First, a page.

Time ticking on Tonga vs Australia test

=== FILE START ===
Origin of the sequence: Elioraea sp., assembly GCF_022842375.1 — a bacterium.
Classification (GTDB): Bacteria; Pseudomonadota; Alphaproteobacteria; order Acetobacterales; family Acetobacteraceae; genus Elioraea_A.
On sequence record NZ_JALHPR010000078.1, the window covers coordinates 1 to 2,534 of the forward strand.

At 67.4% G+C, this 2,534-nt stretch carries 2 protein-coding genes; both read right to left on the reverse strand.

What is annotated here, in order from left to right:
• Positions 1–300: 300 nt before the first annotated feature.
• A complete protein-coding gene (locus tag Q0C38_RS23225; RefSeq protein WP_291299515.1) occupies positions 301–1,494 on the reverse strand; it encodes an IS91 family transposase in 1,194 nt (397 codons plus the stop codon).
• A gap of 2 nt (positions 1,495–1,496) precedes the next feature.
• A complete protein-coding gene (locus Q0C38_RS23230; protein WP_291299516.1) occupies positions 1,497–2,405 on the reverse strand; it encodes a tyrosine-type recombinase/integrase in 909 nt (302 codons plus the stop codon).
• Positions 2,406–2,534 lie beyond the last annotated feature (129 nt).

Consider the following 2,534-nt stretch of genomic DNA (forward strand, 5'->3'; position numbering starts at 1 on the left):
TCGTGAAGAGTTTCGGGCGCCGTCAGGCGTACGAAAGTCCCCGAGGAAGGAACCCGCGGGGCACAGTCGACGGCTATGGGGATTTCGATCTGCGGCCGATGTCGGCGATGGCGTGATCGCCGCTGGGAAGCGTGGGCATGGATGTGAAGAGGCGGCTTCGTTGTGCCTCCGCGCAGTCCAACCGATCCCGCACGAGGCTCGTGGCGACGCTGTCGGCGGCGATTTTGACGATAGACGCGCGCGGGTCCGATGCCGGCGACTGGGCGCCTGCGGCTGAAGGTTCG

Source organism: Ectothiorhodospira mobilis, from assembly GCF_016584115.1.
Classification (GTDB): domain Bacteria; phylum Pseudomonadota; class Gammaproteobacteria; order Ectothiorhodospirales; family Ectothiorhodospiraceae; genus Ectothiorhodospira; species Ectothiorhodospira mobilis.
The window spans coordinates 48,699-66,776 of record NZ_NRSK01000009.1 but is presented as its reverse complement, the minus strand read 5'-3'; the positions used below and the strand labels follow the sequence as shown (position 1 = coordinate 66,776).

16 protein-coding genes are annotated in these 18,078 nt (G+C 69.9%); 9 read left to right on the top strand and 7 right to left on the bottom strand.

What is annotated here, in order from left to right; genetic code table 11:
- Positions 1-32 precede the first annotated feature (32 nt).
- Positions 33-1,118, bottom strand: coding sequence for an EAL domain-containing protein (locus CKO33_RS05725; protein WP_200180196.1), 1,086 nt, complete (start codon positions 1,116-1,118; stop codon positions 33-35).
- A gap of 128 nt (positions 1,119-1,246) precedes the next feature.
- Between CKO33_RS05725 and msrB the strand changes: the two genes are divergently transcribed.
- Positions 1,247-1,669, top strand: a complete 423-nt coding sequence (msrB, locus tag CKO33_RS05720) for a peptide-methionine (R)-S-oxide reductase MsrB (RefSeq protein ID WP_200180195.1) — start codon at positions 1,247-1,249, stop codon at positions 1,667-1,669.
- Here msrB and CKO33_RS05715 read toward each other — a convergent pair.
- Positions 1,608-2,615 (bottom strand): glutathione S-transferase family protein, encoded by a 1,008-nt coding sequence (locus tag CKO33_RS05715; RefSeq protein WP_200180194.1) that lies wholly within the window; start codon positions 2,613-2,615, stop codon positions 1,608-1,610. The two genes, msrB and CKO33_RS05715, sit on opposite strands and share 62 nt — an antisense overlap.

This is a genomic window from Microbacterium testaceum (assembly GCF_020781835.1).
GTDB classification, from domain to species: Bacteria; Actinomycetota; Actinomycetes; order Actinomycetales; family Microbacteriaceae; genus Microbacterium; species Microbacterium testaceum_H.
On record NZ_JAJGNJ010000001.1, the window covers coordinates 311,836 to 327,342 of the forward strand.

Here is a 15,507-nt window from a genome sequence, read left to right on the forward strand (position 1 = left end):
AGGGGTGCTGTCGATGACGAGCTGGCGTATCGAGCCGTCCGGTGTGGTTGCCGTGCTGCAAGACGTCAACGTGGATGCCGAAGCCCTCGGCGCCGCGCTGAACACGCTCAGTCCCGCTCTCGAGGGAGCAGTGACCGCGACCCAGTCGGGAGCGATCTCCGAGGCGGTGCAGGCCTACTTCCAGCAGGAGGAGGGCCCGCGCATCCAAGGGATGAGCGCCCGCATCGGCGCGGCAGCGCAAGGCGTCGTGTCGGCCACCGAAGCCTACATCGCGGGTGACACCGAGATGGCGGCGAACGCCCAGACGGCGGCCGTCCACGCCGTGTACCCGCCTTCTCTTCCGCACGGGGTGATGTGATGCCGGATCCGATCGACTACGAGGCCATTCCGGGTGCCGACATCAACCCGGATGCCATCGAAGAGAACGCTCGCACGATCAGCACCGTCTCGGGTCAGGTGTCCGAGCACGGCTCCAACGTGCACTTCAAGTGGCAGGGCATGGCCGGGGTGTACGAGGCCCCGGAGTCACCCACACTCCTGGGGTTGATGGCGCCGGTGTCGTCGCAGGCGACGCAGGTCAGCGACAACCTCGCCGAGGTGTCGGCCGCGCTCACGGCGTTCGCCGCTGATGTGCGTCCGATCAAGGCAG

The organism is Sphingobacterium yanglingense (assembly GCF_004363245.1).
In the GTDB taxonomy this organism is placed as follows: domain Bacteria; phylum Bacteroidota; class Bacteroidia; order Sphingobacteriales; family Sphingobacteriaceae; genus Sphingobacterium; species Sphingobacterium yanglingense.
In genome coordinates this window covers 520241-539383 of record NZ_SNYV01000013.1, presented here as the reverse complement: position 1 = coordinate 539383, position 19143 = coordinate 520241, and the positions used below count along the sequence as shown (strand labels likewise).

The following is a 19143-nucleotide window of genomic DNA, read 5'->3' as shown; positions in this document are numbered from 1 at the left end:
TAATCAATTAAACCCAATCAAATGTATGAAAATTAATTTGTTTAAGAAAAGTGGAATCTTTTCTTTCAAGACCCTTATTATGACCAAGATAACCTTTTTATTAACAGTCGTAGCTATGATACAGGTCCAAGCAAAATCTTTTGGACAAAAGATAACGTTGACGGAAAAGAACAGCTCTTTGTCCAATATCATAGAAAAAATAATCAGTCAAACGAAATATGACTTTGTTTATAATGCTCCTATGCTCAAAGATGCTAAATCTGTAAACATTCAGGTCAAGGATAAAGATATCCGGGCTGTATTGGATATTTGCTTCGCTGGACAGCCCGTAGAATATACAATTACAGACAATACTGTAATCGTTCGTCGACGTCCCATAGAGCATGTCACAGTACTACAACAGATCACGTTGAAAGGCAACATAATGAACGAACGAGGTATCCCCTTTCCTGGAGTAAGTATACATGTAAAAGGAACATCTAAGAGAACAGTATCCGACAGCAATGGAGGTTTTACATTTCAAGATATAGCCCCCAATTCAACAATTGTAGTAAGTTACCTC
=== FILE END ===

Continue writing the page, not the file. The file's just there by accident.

first_imgIt’s been nine months since Mate Ma’a Tonga’s memorable run to the World Cup semi finals, which included a famous victory over New Zealand in Hamilton.The Kingdom’s request for a rematch against the Kiwis in October was rejected by New Zealand Rugby League, who also vetoed Tonga’s desire to host the Kangaroos in Auckland.Woolf said despite both sides wanting the match to go ahead roadblocks keep getting in the way.”Our first option was that we wanted to play against New Zealand but it was very clear early on that that was not going to happen,” he said.”And as soon as I mentioned it to (Australian coach) Mal Meninga it was something that he jumped at straight away and he’s really pushed it and really helped the process along the way.”You’ve certainly got two teams that want to play but the other difficulties around it have been particularly to do with finances and who’s going to fund it and who’s going to underwrite it.”As well as venues. When it came to New Zealand it’s certainly been a bit frustrating.”New Zealand Rugby League expressed concern that a test between Tonga and Australia in Auckland would overshadow their own clash against the Kangaroos at Mount Smart Stadium a week later.But Woolf disagreed saying matches like these could grow the international game.”It was very disappointing. I can certainly see the points of view of New Zealand Rugby League but the other thing that I thought was a real positive for everyone was the interest that our game against England (at the World Cup) generated to the New Zealand Rugby League public and the exposure to our game that that gave in New Zealand,” Woolf argued.”Even though it didn’t include a New Zealand team I thought it was a real positive for rugby league in the country, therefore I thought it was a positive for us to play over there again regardless of who we were playing.”Australia’s National Rugby League (NRL) boss Todd Greenberg was also supportive of the fixture but finding a venue and financial backing was proving to be a major obstacle, Woolf said.”For a game to go ahead you need support from a local government, you need support from a stadium and it needs to be financially viable,” he said.”And the later that goes obviously that decreases your opportunity to sell it a little bit as well, or to promote it. That, from my understanding, is the biggest hurdle at the moment.”I have been told through the Queensland Government and through Suncorp Stadium (in Brisbane) there’s some interest there and some support there as well but I’m not sure what the actual figures are that are holding up the game.”Cronulla forward Andrew Fifita, who switched allegience from the Kangaroos to represent Mate Ma’a Tonga ahead of last year’s World Cup has also voiced his frustration.Woolf said a decision needed to be made sooner rather than later and he called on the NRL and Rugby League International Federation to step in and underwrite the game.”I’d be thinking in the next couple of days it certainly needs to be made but it’s been a difficult one and a frustrating one,” he said.”There’s been a lot of roadblocks put in the way and it’s a funny one because everybody that you talk to – whether it be a general fan or people who can act on it – tells you that it’s a game that they want to see and a game that everyone wants to happen but everywhere we turn there seems to be roadblocks put up so it’s very frustrating.”last_img